News and Sports

Participating in amateur combative sports in Ontario

July 28, 2023   ·   0 Comments

By Brian Lockhart

Many amateur athletes compete in what is categorized as ‘combative sports’ in Ontario. However, you can’t just throw a competition together without following rules.

All combative sports are inherently dangerous, and there is a possibility of injury, so the rules are there to keep participants as safe as possible.

In 2017, the Ontario government clarified the legal status of amateur combative sports in the province.

This means that contests are legal in 11 amateur combative sports if they are held with the permission of a government-recognized Provincial Sport Organization (PSO). Contests in sports that are not sanctioned by a provincially recognized PSO are deemed illegal.

The province has designated 11 combative sports that are recognized as being legitimate.

These include boxing, grappling, Jiu-Jitsu, judo, karate, kickboxing, Muay Thai, Pankration, Taekwondo, wrestling, and Wushu. These sports all have provincial governing bodies that oversee the sport in Ontario.

The government has authorized 10 PSOs as the recognized sports bodies to sanction contests.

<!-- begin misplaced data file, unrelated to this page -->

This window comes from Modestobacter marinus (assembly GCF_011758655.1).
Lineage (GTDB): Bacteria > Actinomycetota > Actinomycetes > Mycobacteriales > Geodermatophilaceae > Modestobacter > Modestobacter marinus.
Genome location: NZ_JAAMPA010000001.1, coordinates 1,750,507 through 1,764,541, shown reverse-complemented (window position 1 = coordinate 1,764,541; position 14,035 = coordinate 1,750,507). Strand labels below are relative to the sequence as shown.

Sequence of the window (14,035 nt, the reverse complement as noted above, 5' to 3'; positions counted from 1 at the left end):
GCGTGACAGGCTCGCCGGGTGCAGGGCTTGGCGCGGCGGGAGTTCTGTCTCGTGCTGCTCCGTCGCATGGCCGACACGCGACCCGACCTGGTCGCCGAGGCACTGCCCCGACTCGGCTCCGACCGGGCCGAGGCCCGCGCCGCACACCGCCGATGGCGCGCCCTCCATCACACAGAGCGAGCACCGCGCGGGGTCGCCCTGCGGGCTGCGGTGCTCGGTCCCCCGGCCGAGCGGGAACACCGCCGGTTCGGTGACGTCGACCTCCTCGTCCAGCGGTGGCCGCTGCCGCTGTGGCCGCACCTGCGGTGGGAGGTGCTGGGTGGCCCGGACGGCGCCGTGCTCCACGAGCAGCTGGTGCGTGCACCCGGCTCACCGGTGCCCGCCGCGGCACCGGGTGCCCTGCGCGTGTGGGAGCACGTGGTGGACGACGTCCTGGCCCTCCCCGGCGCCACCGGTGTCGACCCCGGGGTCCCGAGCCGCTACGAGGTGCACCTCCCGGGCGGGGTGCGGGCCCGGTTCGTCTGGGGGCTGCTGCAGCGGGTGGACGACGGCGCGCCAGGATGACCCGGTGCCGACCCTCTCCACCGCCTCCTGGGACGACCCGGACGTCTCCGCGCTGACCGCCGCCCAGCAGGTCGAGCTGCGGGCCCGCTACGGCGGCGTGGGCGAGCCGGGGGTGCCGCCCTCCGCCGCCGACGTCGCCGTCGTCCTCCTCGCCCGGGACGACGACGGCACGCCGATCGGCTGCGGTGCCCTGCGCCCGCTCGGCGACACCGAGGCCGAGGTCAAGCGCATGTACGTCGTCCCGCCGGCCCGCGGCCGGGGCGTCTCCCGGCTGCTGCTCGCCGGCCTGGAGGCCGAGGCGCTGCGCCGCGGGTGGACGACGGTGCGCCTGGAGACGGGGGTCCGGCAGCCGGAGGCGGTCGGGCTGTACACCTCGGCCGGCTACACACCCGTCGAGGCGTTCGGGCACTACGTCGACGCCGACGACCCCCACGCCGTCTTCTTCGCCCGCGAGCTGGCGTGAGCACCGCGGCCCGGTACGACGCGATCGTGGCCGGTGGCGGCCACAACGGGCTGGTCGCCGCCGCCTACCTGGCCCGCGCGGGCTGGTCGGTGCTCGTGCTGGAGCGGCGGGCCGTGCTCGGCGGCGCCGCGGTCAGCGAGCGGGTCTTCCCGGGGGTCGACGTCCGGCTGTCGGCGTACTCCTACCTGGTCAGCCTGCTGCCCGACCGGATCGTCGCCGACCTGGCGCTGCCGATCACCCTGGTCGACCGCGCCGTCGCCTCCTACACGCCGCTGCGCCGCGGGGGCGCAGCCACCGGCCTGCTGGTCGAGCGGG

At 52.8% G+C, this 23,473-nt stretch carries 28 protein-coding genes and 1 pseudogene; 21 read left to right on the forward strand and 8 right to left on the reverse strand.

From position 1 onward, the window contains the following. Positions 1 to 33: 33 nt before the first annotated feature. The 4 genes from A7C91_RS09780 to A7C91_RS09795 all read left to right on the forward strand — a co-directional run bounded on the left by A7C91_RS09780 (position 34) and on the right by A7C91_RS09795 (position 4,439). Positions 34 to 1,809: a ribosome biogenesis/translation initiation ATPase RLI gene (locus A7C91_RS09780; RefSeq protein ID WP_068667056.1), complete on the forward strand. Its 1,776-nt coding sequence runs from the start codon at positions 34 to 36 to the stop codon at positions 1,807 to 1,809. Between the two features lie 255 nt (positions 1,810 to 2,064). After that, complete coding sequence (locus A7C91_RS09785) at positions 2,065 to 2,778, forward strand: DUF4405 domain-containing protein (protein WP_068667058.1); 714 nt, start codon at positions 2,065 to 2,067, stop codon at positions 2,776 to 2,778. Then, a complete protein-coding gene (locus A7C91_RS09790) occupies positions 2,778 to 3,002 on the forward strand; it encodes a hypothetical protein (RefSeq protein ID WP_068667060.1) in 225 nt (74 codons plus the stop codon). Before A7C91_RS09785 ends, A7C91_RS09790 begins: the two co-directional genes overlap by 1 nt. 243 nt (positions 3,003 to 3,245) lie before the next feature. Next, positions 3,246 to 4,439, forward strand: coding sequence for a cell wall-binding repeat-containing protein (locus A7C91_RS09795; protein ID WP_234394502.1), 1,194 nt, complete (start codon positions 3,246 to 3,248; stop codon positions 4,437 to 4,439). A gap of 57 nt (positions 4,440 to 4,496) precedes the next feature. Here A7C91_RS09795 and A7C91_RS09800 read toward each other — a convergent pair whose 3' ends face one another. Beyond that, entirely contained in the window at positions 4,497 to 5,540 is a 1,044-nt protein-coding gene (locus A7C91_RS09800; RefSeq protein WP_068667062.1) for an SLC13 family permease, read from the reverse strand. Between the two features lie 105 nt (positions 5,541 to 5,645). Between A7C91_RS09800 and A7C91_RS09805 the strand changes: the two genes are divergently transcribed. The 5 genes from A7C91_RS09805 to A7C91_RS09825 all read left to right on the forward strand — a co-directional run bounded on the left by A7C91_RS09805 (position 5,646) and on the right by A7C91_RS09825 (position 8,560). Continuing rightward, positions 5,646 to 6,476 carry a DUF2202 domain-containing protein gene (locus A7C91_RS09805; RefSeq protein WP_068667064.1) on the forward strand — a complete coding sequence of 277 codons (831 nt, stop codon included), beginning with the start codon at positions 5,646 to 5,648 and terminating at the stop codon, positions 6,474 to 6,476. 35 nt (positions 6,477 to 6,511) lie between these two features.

When PSO sanctions a contest, they must meet the provincial definition of a ‘contest,’ and meet requirements as detailed in the Sport Recognition Policy.

There is a special note for wrestling. For wrestling, amateur contests may also be held by a school or university with the permission of the school or university athletic association or its affiliate. It must adhere to the full competition requirements mandated under the Ontario Amateur Wrestling Association.

If you plan on competing in a combative sport, you should make sure you are informed about the health and safety practices at the training facility or tournament venues.

This includes obtaining information about first aid response and insurance policies that disclose how injuries are handled and the responsibilities of tournament or practice facility owners.

In the event that an illegal combative sports contest takes place, enforcement of the Canadian Criminal Code is handled by provincial or municipal police services.

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